The Red Carpet of Livestock
Imagine yourself jetting over to Paris for the biggest gala of the year. No doubt you picture red carpets and movie stars galore. In my case, we’re talking 4,000 live farm animals, French President François Hollande and a cadre of baby (cow) kissing politicians.
Parisians take an immense amount of pride in their regional roots. And what better way to get in touch with your heritage than having it delivered to you once a year. Welcome to Paris’s annual Salon de l’Agriculture! After all, no one truly French is from the La Ville des Lumieres.
It was Hemmingway who said that Paris is a very old city where nothing is simple, not poverty nor sudden money nor right and wrong nor young love in the moonlight. (Source – Poorly paraphrased from Pg. 57 Moveable Feast by Ernest Hemmingway.) And since 1870 a love of cattle, sheep, pigs, rabbits, chickens, dogs and horses from every part of France have brought them to the Parisian Salon. To put this in context, when Abraham Lincoln was watching “Our American Cousin” at Ford’s theater, our French cousins were throwing a big party with livestock, wine, raw cheese and tons and tons of merde. Today the Salon generates over 600,000 pounds of feces each year.
This expo is broken down into eight halls, with all thirteen regions of Le France being represented. There used to be 22 regions. But like a crappy magic trick, some French bureaucrat waved a pen et voila. The country now has 13.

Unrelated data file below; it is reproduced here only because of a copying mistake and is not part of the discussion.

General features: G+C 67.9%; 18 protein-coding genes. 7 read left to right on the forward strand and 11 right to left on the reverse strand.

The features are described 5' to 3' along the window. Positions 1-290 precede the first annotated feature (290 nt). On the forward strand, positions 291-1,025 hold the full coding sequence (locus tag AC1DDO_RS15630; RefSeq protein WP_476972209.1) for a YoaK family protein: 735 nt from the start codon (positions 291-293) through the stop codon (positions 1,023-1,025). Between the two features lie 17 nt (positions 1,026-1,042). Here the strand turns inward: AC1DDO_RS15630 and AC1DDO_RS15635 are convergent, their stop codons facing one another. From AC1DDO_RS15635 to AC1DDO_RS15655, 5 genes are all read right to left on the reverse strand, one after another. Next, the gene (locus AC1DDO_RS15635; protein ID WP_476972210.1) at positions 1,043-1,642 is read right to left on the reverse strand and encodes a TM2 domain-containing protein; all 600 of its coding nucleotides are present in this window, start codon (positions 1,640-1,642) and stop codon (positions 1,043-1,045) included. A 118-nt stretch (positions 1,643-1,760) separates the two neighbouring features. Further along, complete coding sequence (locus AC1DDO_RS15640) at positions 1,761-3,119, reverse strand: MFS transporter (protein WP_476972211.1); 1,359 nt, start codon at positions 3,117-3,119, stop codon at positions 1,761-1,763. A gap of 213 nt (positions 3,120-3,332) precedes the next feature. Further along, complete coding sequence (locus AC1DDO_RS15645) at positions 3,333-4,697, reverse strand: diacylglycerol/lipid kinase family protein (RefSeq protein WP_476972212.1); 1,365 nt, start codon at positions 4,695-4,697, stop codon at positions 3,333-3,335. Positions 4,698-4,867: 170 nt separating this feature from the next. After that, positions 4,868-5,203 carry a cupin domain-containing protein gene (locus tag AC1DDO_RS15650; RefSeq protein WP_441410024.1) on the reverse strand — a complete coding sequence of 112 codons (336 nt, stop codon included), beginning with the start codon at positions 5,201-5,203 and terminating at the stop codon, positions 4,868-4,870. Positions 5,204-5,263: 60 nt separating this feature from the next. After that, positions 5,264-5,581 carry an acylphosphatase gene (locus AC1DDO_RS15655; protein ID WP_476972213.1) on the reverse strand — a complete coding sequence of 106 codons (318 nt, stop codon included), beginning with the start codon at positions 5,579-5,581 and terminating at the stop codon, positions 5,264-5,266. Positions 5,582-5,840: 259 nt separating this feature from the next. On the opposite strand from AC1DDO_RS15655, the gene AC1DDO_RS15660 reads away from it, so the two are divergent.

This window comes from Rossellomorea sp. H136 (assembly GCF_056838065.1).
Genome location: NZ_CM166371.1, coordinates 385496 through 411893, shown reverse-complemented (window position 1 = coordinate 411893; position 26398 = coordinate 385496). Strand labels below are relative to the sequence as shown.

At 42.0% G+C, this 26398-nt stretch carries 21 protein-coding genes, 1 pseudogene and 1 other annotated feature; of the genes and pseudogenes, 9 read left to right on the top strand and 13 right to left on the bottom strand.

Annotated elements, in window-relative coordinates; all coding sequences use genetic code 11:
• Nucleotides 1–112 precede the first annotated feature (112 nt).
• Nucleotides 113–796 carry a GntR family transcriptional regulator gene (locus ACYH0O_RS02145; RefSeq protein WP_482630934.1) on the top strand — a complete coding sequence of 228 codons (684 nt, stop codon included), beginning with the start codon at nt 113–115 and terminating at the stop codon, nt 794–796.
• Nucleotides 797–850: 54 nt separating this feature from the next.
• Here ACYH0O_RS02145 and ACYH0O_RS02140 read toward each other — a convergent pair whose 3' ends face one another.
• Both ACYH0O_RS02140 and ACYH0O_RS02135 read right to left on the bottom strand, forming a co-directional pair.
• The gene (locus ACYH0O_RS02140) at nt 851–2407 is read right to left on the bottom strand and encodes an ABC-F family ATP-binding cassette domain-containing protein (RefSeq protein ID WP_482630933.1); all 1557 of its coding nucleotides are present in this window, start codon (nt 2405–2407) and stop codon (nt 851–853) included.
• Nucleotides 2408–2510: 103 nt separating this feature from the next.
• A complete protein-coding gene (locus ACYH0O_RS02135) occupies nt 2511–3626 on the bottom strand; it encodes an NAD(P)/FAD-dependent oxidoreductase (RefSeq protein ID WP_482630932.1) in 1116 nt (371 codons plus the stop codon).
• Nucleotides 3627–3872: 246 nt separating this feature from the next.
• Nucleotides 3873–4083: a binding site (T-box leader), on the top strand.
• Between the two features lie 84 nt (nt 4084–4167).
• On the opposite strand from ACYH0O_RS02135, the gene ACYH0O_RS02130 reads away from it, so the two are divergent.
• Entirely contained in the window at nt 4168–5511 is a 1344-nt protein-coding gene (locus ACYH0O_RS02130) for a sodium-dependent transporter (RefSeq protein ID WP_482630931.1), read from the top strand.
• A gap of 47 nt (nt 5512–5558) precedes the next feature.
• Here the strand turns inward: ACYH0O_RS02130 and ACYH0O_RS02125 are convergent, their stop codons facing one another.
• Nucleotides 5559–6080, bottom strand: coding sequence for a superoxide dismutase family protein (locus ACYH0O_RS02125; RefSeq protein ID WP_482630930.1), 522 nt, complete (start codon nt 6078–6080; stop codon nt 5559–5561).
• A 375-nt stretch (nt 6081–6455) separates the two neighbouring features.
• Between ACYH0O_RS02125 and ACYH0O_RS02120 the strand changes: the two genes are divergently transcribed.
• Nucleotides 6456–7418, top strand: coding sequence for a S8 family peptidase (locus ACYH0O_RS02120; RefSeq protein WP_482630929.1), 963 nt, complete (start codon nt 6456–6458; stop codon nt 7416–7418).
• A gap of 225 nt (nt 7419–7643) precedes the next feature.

As I enter the Salon, an older Frenchman wearing a necklace of dried genitals walks by. One of the people traveling with me, Matt Kevill (V.P. of Marketing at Epicure) points out this testicular Heart of Darkness moment. Why Matt recognizes a rosary of reproductive organs, I neglect to ask. He is a cheese expert but God only knows what goes on in his hometown of Preston, England.
A metal trolley filled with trays of yogurt hurtles right at me. “Excusez moi mesdames et messieurs” bellows a middle-aged father with sandy haired son in tow. I dodge to the right. I end up in a stand of cowbells. Their thick, brown leather straps are still musty with that new car smell.
I have now completely lost sight of my group in the dense crowd. Suddenly three freckled teenage girls appear. Giggling, they push an even larger metal trolley filled to the top with hay. As it barrels through the innocent crowd, I remember that the French lack America’s love of lawsuits. Next to me, a small five-year-old girl in pig tails pops yellow and green balloons. She is methodical, piercing them one at a time right behind the pink udder of a 2,000 lb brown cow. Francophones might not believe in the laws of man. But the laws of evolution still believe in them. I move on before the conclusion of this gene pool’s story.
Famous zoologist Jack Hanna once said “We know animals have the power to touch our hearts.” I think of this as I watch an Aquitane boucherie (butcher) set up his culinary stand. A few feet away Ms. Joye Red, a frisky 1,500 lb white Prim Holstein with black patches, has a puzzled look on her face. She munches on some dry hay, staring at the boucherie laying out his wares. The French may have misunderstood how exactly Mr. Hanna meant for animals to be touched.